Some Labbes are known as ‘eternal puppies’ still acting like six months old at the age of eight or nine. For those looking for a calm and relaxed dog, they should probably look elsewhere as these dogs never seem to slow down.


Training a Labbe can pose several challenges but is ultimately very rewarding. Their curiosity and intelligence make them a willing participant in training tasks, but they can have a short attention span and are easily distracted. They live to please their owner so always aim to do well but sometimes find it hard to stay motivated. For most, using food as a reward provides the best results.

It is absolutely essential to start the training of a Labbe from a young age, so they can understand their role within the home and any boundaries that have been put in place. Impishness and hyperactivity can become issues when rules are not established from puppyhood.


As with any dog, the Labbe is disposed to a number of health conditions. It is typically true that mixed breeds are healthier than pure-breeds so we would generally expect to see less issues in the Labbe than in its parents.

Ear Infections

One of the real tragedies when it comes to the beautiful ears of the Labbe is that they are so very prone to developing ear infections. Though owners can try to minimise the risk by closely monitoring ears, drying them after they get wet and using ear cleaners regularly, some dogs go on to develop chronic ear infections regardless.

Hip and Elbow Dysplasia

Hips and elbows that do not form as they should are said to be dysplastic. Joint health can be assessed by a veterinarian in a conscious animal, though often a sedation or anaesthetic is required to better assess the joints and to take images, such as X-rays or CT scans.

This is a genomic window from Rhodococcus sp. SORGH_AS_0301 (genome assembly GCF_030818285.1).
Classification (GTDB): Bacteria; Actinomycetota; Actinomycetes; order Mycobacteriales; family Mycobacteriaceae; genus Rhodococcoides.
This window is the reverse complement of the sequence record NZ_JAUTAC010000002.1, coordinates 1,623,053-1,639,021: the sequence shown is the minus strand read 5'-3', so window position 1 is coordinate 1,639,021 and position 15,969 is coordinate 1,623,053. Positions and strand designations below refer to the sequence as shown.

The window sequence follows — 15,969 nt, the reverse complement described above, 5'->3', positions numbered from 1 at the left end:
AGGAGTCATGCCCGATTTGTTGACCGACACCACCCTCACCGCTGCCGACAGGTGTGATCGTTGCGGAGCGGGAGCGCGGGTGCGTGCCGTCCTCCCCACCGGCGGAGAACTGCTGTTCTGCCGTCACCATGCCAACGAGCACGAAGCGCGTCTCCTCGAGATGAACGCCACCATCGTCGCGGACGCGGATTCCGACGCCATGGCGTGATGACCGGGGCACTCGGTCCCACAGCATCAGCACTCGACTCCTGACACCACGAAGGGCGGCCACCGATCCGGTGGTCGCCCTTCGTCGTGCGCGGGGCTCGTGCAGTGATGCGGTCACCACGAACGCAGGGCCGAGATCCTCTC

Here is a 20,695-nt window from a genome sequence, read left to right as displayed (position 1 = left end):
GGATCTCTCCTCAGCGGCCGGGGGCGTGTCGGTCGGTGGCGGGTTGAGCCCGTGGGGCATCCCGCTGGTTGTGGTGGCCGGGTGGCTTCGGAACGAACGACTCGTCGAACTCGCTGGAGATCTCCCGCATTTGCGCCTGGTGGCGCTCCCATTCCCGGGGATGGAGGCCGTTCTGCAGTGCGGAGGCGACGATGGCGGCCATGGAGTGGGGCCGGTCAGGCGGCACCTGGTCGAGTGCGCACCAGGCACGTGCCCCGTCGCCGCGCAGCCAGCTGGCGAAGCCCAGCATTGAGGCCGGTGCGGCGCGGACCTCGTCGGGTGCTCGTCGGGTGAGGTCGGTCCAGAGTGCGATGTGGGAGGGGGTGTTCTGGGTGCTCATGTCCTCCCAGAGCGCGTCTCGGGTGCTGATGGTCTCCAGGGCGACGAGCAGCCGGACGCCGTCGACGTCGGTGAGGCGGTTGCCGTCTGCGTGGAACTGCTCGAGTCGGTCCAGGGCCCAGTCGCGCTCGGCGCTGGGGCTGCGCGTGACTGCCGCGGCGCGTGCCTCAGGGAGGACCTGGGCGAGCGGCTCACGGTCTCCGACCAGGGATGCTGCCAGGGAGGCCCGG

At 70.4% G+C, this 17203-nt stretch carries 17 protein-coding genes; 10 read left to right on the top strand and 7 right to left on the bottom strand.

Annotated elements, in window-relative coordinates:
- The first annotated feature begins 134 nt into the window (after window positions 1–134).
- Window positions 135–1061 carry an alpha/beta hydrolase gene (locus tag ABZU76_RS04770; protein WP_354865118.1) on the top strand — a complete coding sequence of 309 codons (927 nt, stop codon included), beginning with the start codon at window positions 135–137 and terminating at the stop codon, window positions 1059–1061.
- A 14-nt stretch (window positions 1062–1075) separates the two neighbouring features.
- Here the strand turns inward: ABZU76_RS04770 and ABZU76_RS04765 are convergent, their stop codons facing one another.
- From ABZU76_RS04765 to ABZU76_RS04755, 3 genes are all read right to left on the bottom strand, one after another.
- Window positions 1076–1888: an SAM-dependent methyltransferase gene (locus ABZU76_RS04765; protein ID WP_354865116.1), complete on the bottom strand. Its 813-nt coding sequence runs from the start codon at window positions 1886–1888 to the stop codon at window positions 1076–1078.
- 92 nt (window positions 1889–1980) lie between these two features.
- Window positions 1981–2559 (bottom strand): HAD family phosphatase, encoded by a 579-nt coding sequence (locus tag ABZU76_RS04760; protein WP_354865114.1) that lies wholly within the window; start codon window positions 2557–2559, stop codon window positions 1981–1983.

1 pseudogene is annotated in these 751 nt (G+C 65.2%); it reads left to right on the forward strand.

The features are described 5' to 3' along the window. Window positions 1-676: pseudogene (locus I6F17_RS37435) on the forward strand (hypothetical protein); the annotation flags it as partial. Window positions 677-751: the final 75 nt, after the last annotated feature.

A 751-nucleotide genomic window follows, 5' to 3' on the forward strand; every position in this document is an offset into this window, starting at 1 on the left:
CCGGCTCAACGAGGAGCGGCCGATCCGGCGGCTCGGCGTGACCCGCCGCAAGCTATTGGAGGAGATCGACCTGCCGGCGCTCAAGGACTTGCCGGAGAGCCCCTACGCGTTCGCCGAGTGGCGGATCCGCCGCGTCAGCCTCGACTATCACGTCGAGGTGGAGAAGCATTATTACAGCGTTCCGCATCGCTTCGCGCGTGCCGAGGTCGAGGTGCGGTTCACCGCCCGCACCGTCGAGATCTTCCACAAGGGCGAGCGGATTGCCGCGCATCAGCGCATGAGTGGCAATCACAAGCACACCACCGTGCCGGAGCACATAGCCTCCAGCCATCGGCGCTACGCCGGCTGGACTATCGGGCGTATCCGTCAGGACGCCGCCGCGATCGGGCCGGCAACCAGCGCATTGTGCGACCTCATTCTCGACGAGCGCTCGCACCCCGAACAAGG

Animals that are mildly affected may be managed with joint supplements, weight restriction and exercise plans while those with severe forms of the disease may need life-long medication and even surgeries.


When a dog has a seizure, it may or may not have epilepsy. Epilepsy is a term used to describe seizure activity that happens for no known reason. For example, a dog with low blood sugar may have a seizure but is not epileptic.

To determine if a dog has got epilepsy, several tests need to be carried out to check for any other underlying issues. Most will have urine tests, blood tests and imaging of the brain. For some, medication will be prescribed to help to prevent and control their seizures long-term.


Some middle-aged to older dogs will suffer from a lack of thyroid hormone and a condition known as hypothyroidism. Signs can be subtle and are often missed in the early stages. Lethargy, weight gain, chronic skin issues and a slow heart rate are all characteristic of this endocrine disease.

Changes, such as a low thyroid hormone level, a mild anaemia and a raised cholesterol may be seen on bloodwork. Affected animals typically respond well to medication, which usually consists of a daily tablet.

Exercise and Activity Levels

Do not underestimate the activity requirements of the Labbe and their impressive ability to just keep on going. Seemingly never satisfied, the Labbe will happily go for an hour walk, lie down for five minutes and then get back up, ready to go again. As well as going for walks, they love to participate in agility, tracking, hunting and ball games.

Made for the water, the Labbe will jump at any opportunity to go for a paddle or swim, whatever the weather. Their ideal home would be in a rural location with forests and streams nearby, as they relish time spent in the great outdoors.


Brush the thick, short coat of the Labbe once or twice a week to help spread the natural oils and to remove any dead fur or dander. Claws that become long or thick should be trimmed about every four to six weeks, though many active dogs will keep their claws short themselves. Clean out any ear wax once a week and monitor the pendulous ears of the Labbe for signs of infection on a daily basis.